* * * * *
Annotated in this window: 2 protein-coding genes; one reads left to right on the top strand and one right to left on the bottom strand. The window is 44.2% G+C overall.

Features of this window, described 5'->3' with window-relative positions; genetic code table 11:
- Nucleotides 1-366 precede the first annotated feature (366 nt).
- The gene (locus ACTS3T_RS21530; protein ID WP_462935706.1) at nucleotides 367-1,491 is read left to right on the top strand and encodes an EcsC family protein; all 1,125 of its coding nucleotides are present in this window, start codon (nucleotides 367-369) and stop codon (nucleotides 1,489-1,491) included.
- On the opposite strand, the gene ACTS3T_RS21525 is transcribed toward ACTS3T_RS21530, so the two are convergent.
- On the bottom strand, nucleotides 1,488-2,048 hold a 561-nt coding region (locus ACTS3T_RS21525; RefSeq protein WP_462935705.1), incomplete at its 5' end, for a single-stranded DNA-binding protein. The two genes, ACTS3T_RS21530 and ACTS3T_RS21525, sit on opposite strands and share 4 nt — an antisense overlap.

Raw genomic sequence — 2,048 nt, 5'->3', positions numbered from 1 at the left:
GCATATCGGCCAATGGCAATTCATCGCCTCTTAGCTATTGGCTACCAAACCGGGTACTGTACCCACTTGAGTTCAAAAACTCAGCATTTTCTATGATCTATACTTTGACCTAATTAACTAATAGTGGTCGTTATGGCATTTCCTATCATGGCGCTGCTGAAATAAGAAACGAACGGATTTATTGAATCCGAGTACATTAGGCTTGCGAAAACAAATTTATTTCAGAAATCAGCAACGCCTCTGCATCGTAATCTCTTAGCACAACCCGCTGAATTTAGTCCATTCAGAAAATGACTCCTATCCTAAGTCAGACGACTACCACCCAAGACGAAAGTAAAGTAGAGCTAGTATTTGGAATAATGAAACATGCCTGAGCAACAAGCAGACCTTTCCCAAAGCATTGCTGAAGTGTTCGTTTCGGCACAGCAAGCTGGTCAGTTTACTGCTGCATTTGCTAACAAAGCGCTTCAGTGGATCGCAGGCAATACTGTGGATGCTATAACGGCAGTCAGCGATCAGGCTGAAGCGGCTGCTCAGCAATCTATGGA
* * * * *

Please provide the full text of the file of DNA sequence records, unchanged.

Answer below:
Annotated in this window: 2 protein-coding genes; one reads left to right on the top strand and one right to left on the bottom strand. The window is 44.2% G+C overall.

Features of this window, described 5'->3' with window-relative positions; genetic code table 11:
- Nucleotides 1-366 precede the first annotated feature (366 nt).
- The gene (locus ACTS3T_RS21530; protein ID WP_462935706.1) at nucleotides 367-1,491 is read left to right on the top strand and encodes an EcsC family protein; all 1,125 of its coding nucleotides are present in this window, start codon (nucleotides 367-369) and stop codon (nucleotides 1,489-1,491) included.
- On the opposite strand, the gene ACTS3T_RS21525 is transcribed toward ACTS3T_RS21530, so the two are convergent.
- On the bottom strand, nucleotides 1,488-2,048 hold a 561-nt coding region (locus ACTS3T_RS21525; RefSeq protein WP_462935705.1), incomplete at its 5' end, for a single-stranded DNA-binding protein. The two genes, ACTS3T_RS21530 and ACTS3T_RS21525, sit on opposite strands and share 4 nt — an antisense overlap.

Raw genomic sequence — 2,048 nt, 5'->3', positions numbered from 1 at the left:
GCATATCGGCCAATGGCAATTCATCGCCTCTTAGCTATTGGCTACCAAACCGGGTACTGTACCCACTTGAGTTCAAAAACTCAGCATTTTCTATGATCTATACTTTGACCTAATTAACTAATAGTGGTCGTTATGGCATTTCCTATCATGGCGCTGCTGAAATAAGAAACGAACGGATTTATTGAATCCGAGTACATTAGGCTTGCGAAAACAAATTTATTTCAGAAATCAGCAACGCCTCTGCATCGTAATCTCTTAGCACAACCCGCTGAATTTAGTCCATTCAGAAAATGACTCCTATCCTAAGTCAGACGACTACCACCCAAGACGAAAGTAAAGTAGAGCTAGTATTTGGAATAATGAAACATGCCTGAGCAACAAGCAGACCTTTCCCAAAGCATTGCTGAAGTGTTCGTTTCGGCACAGCAAGCTGGTCAGTTTACTGCTGCATTTGCTAACAAAGCGCTTCAGTGGATCGCAGGCAATACTGTGGATGCTATAACGGCAGTCAGCGATCAGGCTGAAGCGGCTGCTCAGCAATCTATGGA